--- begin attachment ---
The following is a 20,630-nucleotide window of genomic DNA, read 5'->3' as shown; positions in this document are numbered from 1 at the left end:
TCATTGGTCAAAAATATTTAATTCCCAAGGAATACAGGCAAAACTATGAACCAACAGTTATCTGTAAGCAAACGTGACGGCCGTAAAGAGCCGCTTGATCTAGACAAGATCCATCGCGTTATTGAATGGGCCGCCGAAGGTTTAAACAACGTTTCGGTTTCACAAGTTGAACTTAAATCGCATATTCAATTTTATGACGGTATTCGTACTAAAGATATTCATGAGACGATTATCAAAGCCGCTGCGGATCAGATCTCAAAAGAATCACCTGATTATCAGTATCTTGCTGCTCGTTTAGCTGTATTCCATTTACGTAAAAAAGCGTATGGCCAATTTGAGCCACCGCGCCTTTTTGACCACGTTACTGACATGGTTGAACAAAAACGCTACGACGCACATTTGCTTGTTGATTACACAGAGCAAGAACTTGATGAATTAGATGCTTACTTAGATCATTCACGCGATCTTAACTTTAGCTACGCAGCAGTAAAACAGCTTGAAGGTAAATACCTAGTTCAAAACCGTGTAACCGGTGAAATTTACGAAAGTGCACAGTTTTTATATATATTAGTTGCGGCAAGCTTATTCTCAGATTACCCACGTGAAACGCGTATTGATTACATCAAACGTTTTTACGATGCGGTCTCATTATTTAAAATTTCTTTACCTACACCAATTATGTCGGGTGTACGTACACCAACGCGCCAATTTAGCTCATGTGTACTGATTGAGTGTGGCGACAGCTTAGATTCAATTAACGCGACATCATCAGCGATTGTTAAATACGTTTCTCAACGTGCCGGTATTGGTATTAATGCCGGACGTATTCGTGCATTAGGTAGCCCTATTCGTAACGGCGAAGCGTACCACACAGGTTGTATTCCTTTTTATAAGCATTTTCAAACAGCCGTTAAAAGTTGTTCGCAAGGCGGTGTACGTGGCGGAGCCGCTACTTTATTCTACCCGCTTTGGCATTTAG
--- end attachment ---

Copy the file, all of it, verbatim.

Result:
The following is a 20,630-nucleotide window of genomic DNA, read 5'->3' as shown; positions in this document are numbered from 1 at the left end:
TCATTGGTCAAAAATATTTAATTCCCAAGGAATACAGGCAAAACTATGAACCAACAGTTATCTGTAAGCAAACGTGACGGCCGTAAAGAGCCGCTTGATCTAGACAAGATCCATCGCGTTATTGAATGGGCCGCCGAAGGTTTAAACAACGTTTCGGTTTCACAAGTTGAACTTAAATCGCATATTCAATTTTATGACGGTATTCGTACTAAAGATATTCATGAGACGATTATCAAAGCCGCTGCGGATCAGATCTCAAAAGAATCACCTGATTATCAGTATCTTGCTGCTCGTTTAGCTGTATTCCATTTACGTAAAAAAGCGTATGGCCAATTTGAGCCACCGCGCCTTTTTGACCACGTTACTGACATGGTTGAACAAAAACGCTACGACGCACATTTGCTTGTTGATTACACAGAGCAAGAACTTGATGAATTAGATGCTTACTTAGATCATTCACGCGATCTTAACTTTAGCTACGCAGCAGTAAAACAGCTTGAAGGTAAATACCTAGTTCAAAACCGTGTAACCGGTGAAATTTACGAAAGTGCACAGTTTTTATATATATTAGTTGCGGCAAGCTTATTCTCAGATTACCCACGTGAAACGCGTATTGATTACATCAAACGTTTTTACGATGCGGTCTCATTATTTAAAATTTCTTTACCTACACCAATTATGTCGGGTGTACGTACACCAACGCGCCAATTTAGCTCATGTGTACTGATTGAGTGTGGCGACAGCTTAGATTCAATTAACGCGACATCATCAGCGATTGTTAAATACGTTTCTCAACGTGCCGGTATTGGTATTAATGCCGGACGTATTCGTGCATTAGGTAGCCCTATTCGTAACGGCGAAGCGTACCACACAGGTTGTATTCCTTTTTATAAGCATTTTCAAACAGCCGTTAAAAGTTGTTCGCAAGGCGGTGTACGTGGCGGAGCCGCTACTTTATTCTACCCGCTTTGGCATTTAG